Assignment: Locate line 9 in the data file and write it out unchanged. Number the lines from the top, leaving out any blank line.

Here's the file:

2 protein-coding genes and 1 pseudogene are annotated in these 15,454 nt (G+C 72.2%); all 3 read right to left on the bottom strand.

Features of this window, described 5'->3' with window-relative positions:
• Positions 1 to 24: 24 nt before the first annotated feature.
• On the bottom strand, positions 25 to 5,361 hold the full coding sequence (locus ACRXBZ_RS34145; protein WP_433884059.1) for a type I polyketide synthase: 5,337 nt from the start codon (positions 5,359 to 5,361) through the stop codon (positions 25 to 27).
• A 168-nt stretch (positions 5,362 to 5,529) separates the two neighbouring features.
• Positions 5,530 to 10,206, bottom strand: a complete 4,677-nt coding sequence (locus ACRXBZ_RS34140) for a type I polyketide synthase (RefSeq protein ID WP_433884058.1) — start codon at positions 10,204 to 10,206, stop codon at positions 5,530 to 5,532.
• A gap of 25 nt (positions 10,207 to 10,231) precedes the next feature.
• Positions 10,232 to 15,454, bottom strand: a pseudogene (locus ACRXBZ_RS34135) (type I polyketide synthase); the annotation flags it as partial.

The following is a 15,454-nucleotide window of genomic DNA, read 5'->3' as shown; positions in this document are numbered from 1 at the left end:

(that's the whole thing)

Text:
The following is a 15,454-nucleotide window of genomic DNA, read 5'->3' as shown; positions in this document are numbered from 1 at the left end: